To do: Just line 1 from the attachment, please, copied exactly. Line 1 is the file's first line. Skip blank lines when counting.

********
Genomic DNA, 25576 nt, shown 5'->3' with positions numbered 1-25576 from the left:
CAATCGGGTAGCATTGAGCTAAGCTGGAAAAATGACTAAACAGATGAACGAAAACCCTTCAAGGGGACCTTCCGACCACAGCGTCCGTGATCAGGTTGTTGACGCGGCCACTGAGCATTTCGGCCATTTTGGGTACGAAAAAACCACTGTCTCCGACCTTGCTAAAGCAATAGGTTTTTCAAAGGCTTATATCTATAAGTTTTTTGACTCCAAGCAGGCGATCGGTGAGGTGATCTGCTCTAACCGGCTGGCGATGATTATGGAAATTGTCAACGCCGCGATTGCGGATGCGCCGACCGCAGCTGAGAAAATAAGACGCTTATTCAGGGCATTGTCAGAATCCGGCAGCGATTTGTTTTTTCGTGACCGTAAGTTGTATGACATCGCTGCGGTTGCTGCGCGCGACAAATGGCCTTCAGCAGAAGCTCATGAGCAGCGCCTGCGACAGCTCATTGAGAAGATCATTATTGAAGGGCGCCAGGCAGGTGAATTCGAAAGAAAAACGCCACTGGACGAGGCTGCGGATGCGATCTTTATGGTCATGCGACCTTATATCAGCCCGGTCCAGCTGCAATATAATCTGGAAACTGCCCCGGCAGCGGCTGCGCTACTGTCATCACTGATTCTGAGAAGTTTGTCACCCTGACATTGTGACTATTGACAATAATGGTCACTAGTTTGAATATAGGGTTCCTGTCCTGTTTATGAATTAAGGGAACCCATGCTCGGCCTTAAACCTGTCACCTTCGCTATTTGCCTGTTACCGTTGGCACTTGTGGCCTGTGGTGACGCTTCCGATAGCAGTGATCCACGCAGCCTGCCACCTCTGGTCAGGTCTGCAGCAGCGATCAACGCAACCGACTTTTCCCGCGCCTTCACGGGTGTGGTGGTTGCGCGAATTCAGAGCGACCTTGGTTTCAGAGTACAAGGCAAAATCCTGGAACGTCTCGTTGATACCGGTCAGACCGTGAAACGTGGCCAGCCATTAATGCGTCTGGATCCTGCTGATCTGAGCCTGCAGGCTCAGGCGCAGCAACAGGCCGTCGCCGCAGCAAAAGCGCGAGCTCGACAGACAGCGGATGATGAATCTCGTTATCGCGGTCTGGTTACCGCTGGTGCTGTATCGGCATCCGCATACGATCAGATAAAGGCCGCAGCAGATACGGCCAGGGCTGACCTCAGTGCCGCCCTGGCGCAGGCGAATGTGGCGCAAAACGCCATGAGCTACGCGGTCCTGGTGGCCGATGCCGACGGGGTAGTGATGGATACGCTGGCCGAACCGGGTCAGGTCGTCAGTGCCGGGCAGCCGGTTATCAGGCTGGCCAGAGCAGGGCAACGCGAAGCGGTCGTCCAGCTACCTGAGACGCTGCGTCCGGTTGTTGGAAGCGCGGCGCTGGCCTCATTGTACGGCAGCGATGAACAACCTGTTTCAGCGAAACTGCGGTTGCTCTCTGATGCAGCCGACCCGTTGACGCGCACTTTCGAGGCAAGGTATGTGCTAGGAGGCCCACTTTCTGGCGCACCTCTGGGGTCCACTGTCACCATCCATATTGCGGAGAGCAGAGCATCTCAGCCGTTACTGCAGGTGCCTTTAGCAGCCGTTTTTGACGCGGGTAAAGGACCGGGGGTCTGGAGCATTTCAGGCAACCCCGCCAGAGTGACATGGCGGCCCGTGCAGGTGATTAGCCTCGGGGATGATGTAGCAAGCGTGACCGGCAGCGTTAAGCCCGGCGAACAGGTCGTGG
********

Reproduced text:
Genomic DNA, 25576 nt, shown 5'->3' with positions numbered 1-25576 from the left: